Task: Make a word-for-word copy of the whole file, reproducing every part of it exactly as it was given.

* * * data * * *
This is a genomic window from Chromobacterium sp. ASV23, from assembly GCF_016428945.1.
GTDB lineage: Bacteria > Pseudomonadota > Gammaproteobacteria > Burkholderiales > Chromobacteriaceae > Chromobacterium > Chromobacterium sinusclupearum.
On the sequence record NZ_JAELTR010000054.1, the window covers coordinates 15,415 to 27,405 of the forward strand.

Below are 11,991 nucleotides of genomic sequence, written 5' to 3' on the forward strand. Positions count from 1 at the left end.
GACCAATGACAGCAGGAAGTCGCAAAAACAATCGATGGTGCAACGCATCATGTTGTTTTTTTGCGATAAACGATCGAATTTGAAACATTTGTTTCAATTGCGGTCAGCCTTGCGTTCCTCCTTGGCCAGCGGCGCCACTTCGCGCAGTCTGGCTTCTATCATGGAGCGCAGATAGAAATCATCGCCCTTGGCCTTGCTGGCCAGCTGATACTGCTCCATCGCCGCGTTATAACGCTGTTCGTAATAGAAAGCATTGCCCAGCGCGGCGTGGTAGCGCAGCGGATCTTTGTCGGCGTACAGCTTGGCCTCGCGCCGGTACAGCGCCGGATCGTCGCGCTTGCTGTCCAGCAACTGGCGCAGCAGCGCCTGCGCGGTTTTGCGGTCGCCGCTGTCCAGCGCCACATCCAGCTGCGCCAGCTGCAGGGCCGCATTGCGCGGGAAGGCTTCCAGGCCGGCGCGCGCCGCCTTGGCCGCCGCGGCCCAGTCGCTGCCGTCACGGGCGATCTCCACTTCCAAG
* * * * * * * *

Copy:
This is a genomic window from Chromobacterium sp. ASV23, from assembly GCF_016428945.1.
GTDB lineage: Bacteria > Pseudomonadota > Gammaproteobacteria > Burkholderiales > Chromobacteriaceae > Chromobacterium > Chromobacterium sinusclupearum.
On the sequence record NZ_JAELTR010000054.1, the window covers coordinates 15,415 to 27,405 of the forward strand.

Below are 11,991 nucleotides of genomic sequence, written 5' to 3' on the forward strand. Positions count from 1 at the left end.
GACCAATGACAGCAGGAAGTCGCAAAAACAATCGATGGTGCAACGCATCATGTTGTTTTTTTGCGATAAACGATCGAATTTGAAACATTTGTTTCAATTGCGGTCAGCCTTGCGTTCCTCCTTGGCCAGCGGCGCCACTTCGCGCAGTCTGGCTTCTATCATGGAGCGCAGATAGAAATCATCGCCCTTGGCCTTGCTGGCCAGCTGATACTGCTCCATCGCCGCGTTATAACGCTGTTCGTAATAGAAAGCATTGCCCAGCGCGGCGTGGTAGCGCAGCGGATCTTTGTCGGCGTACAGCTTGGCCTCGCGCCGGTACAGCGCCGGATCGTCGCGCTTGCTGTCCAGCAACTGGCGCAGCAGCGCCTGCGCGGTTTTGCGGTCGCCGCTGTCCAGCGCCACATCCAGCTGCGCCAGCTGCAGGGCCGCATTGCGCGGGAAGGCTTCCAGGCCGGCGCGCGCCGCCTTGGCCGCCGCGGCCCAGTCGCTGCCGTCACGGGCGATCTCCACTTCCAAG